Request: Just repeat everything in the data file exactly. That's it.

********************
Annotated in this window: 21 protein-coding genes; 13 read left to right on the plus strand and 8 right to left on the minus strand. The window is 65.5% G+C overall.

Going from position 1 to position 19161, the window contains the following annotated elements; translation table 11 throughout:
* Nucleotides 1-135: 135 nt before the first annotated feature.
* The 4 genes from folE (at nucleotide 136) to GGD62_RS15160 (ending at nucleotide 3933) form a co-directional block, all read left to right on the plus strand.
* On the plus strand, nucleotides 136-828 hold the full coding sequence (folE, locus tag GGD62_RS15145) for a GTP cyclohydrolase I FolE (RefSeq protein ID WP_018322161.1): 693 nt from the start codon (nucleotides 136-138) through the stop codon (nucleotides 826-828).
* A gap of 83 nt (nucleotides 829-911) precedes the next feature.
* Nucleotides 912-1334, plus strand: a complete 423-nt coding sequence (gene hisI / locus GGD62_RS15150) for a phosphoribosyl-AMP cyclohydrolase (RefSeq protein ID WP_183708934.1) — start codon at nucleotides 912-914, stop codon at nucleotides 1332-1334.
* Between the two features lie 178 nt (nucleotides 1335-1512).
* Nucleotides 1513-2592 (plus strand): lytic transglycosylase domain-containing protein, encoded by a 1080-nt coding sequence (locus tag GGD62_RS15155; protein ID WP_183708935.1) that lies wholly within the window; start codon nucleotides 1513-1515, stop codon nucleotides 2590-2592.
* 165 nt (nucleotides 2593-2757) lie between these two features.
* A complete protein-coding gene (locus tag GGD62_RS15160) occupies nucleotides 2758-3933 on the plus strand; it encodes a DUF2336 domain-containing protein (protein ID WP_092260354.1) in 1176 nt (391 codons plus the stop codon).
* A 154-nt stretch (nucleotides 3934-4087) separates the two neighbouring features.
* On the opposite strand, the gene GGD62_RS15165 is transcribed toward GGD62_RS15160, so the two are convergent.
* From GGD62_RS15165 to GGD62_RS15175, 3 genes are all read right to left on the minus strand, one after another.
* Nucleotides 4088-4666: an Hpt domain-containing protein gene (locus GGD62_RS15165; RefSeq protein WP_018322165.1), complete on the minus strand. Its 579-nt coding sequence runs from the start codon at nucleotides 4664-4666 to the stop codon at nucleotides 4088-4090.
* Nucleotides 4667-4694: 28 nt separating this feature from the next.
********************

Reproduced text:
Annotated in this window: 21 protein-coding genes; 13 read left to right on the plus strand and 8 right to left on the minus strand. The window is 65.5% G+C overall.

Going from position 1 to position 19161, the window contains the following annotated elements; translation table 11 throughout:
* Nucleotides 1-135: 135 nt before the first annotated feature.
* The 4 genes from folE (at nucleotide 136) to GGD62_RS15160 (ending at nucleotide 3933) form a co-directional block, all read left to right on the plus strand.
* On the plus strand, nucleotides 136-828 hold the full coding sequence (folE, locus tag GGD62_RS15145) for a GTP cyclohydrolase I FolE (RefSeq protein ID WP_018322161.1): 693 nt from the start codon (nucleotides 136-138) through the stop codon (nucleotides 826-828).
* A gap of 83 nt (nucleotides 829-911) precedes the next feature.
* Nucleotides 912-1334, plus strand: a complete 423-nt coding sequence (gene hisI / locus GGD62_RS15150) for a phosphoribosyl-AMP cyclohydrolase (RefSeq protein ID WP_183708934.1) — start codon at nucleotides 912-914, stop codon at nucleotides 1332-1334.
* Between the two features lie 178 nt (nucleotides 1335-1512).
* Nucleotides 1513-2592 (plus strand): lytic transglycosylase domain-containing protein, encoded by a 1080-nt coding sequence (locus tag GGD62_RS15155; protein ID WP_183708935.1) that lies wholly within the window; start codon nucleotides 1513-1515, stop codon nucleotides 2590-2592.
* 165 nt (nucleotides 2593-2757) lie between these two features.
* A complete protein-coding gene (locus tag GGD62_RS15160) occupies nucleotides 2758-3933 on the plus strand; it encodes a DUF2336 domain-containing protein (protein ID WP_092260354.1) in 1176 nt (391 codons plus the stop codon).
* A 154-nt stretch (nucleotides 3934-4087) separates the two neighbouring features.
* On the opposite strand, the gene GGD62_RS15165 is transcribed toward GGD62_RS15160, so the two are convergent.
* From GGD62_RS15165 to GGD62_RS15175, 3 genes are all read right to left on the minus strand, one after another.
* Nucleotides 4088-4666: an Hpt domain-containing protein gene (locus GGD62_RS15165; RefSeq protein WP_018322165.1), complete on the minus strand. Its 579-nt coding sequence runs from the start codon at nucleotides 4664-4666 to the stop codon at nucleotides 4088-4090.
* Nucleotides 4667-4694: 28 nt separating this feature from the next.